On the other hand, this model highlights differences in work style and work products that suggest true distinctions between the two roles (Table 1). Staff education or training, acquisitions and management of library resources, reference and bibliographic search activities, instruction and instruction support, and client interactions have been identified as different. Generally, the contexts are also different: The GML works responsively across specialties, while the informationist works narrowly in topic-specific domains. These results are consistent with the projections of Rankin and colleagues who concluded that the success of the informationist specialty depends on "domain knowledge, continuous learning, and embedding (working in context)" [6].

Why do we care if the informationist is different than the medical librarian? Our users are changing, and our work environment is changing. We may need to redefine the role of librarians to address the changing library environment. We need to know if there is a clearly separate role for professionals trained and labeled as "informationist." If so, and if there is sufficient need for this new role, then that in turn impacts academic programs who must train the informationists. Training might include technical writing to support writing summaries, broader knowledge of the interaction of health systems to better understand the clients' work environments, more depth in manuscript preparation and publishing, and more understanding of evidence-based criteria and biostatistics. Skills are needed to not only conduct searches, but also to understand the question asked, to possibly expand or narrow the search from its original request. Finally, specialty subject knowledge, possibly through more electives outside the library school, may be needed to provide the advanced level of specialty information necessary to filter retrieved information.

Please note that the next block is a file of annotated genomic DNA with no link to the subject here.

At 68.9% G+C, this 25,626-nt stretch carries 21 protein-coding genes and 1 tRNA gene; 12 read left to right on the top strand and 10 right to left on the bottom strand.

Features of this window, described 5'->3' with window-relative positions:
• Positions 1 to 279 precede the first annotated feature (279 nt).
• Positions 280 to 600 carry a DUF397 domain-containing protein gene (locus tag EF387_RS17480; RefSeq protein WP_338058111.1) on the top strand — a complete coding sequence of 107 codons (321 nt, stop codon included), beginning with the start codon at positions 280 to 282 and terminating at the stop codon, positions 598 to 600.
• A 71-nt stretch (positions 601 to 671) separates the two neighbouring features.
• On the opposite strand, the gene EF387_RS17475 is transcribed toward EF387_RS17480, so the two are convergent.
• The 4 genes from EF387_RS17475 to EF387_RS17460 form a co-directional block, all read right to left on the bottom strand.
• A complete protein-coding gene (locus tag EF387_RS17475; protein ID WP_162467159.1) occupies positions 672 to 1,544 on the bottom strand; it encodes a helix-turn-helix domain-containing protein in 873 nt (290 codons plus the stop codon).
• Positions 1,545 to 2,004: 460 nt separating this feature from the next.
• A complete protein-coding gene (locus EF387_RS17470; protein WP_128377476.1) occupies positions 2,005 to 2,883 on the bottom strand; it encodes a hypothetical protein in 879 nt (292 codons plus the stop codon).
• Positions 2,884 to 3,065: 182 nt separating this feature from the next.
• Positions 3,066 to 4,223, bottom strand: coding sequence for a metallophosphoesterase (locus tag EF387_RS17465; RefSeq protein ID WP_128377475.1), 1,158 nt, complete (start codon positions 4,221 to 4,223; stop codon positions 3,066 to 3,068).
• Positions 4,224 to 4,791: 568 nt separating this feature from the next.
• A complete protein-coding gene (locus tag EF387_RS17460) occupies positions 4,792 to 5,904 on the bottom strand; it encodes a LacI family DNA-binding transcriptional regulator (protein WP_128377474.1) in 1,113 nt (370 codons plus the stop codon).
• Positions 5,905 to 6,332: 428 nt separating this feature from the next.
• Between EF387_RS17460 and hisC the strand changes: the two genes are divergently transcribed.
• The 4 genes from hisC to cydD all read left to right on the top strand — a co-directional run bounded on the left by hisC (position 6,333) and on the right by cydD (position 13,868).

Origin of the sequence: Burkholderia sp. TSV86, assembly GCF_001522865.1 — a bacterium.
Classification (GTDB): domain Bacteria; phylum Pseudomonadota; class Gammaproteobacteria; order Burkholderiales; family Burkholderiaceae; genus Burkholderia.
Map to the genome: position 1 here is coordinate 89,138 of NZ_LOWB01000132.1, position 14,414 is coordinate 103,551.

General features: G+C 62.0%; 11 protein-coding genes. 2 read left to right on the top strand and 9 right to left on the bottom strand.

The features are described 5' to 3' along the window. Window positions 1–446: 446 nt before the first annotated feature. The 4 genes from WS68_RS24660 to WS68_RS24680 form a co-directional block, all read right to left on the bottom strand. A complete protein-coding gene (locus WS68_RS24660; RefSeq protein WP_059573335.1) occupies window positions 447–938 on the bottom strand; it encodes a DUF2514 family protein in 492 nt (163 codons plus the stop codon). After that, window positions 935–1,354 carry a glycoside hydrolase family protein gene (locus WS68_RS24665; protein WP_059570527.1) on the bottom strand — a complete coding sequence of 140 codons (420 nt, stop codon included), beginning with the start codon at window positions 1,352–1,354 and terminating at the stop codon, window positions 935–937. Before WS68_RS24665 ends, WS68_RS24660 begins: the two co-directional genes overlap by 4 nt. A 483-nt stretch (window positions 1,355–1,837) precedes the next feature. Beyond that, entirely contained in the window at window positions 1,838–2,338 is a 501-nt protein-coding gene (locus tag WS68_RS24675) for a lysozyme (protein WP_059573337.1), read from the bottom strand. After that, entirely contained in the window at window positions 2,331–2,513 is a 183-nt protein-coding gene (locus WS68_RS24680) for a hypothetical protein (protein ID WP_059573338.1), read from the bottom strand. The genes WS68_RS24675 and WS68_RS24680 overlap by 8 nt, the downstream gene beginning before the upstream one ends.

If there is a clearly separate role for informationists, future library personnel managers need to know how to match roles to library needs. For example, a careful analysis of a library's evolving role may show that a majority of its activities correspond to the GML's role, while a certain amount of its activities correspond to the informationist's role. The number of staff hired in each category would correspond to the library's needs.

The analysis reported here illustrates that logic models can be a useful tool in defining librarian professions. Conclusions based on this particular analysis may not be generalizable, as only one setting was studied. However, the approach to analyzing the roles using the logic model is generalizable.

Fewer health care clients are coming to physical libraries, preferring to obtain needed information remotely. As this phenomenon grows, the GML may move more and more into the domain of the client to provide services and, to do so, may become more narrowly client specific. GMLs thus may evolve in their role to be more like informationists. Similarly, informationists may find it necessary to have several clients and will be more generalists. Tools like the logic model will be highly useful in tracking any such changes.

DOI: <DO10.3163/1536-5050.99.3.004</DO>


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[11.] Sitaker M, Jernigan J, Ladd S, Patanian M. Adapting logic models over time: the Washington State Heart Disease and Stroke Prevention Program experience. Prev Chronic Dis. 2008 Apr;5(2):A60.

[12.] National Network of Libraries of Medicine. Program logic model-NN/ LM public health outreach evaluation [Internet]. The Network; 2003 May 23 [cited 2 Feb 2010]. <http://www.nnlm .gov/evaluation/outreach/publichealth / public_health_logic_model_5-23.pdf >.

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I. Diane Cooper, MSLS, AHIP,, Informationist, NIH Library, National Institutes of Health, 10 Center Drive, Room 1L09H, MSC 1150, Bethesda, MD 20892-1150

Received October 2010; accepted February 2011
Table 1
Differences in the two roles found using the logic model

Inputs            Work-steps              Deliverables

Trained           Resource acquisitions   Search results
staff workplace     and management        Search synopses
                  Technology scope        Training style
                  Search activities       Team participation
                  Client interaction
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Author:Cooper, I. Diane
Publication:Journal of the Medical Library Association
Article Type:Report
Geographic Code:1USA
Date:Jul 1, 2011